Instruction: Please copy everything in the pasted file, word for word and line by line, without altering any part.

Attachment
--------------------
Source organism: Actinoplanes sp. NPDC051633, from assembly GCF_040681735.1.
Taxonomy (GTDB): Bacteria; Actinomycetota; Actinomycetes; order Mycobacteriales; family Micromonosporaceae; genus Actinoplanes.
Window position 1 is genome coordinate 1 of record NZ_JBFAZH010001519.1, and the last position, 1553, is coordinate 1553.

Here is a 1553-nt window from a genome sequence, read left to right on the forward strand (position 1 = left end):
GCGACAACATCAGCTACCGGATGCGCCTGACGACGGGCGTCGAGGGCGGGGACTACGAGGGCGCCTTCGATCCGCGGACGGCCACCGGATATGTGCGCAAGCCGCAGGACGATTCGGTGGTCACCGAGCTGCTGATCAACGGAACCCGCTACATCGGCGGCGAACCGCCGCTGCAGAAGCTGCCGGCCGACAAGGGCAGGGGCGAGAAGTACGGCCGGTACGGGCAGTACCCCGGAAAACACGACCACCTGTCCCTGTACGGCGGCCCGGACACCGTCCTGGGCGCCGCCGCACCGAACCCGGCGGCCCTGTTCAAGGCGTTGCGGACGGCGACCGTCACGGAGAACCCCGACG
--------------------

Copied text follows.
Source organism: Actinoplanes sp. NPDC051633, from assembly GCF_040681735.1.
Taxonomy (GTDB): Bacteria; Actinomycetota; Actinomycetes; order Mycobacteriales; family Micromonosporaceae; genus Actinoplanes.
Window position 1 is genome coordinate 1 of record NZ_JBFAZH010001519.1, and the last position, 1553, is coordinate 1553.

Here is a 1553-nt window from a genome sequence, read left to right on the forward strand (position 1 = left end):
GCGACAACATCAGCTACCGGATGCGCCTGACGACGGGCGTCGAGGGCGGGGACTACGAGGGCGCCTTCGATCCGCGGACGGCCACCGGATATGTGCGCAAGCCGCAGGACGATTCGGTGGTCACCGAGCTGCTGATCAACGGAACCCGCTACATCGGCGGCGAACCGCCGCTGCAGAAGCTGCCGGCCGACAAGGGCAGGGGCGAGAAGTACGGCCGGTACGGGCAGTACCCCGGAAAACACGACCACCTGTCCCTGTACGGCGGCCCGGACACCGTCCTGGGCGCCGCCGCACCGAACCCGGCGGCCCTGTTCAAGGCGTTGCGGACGGCGACCGTCACGGAGAACCCCGACG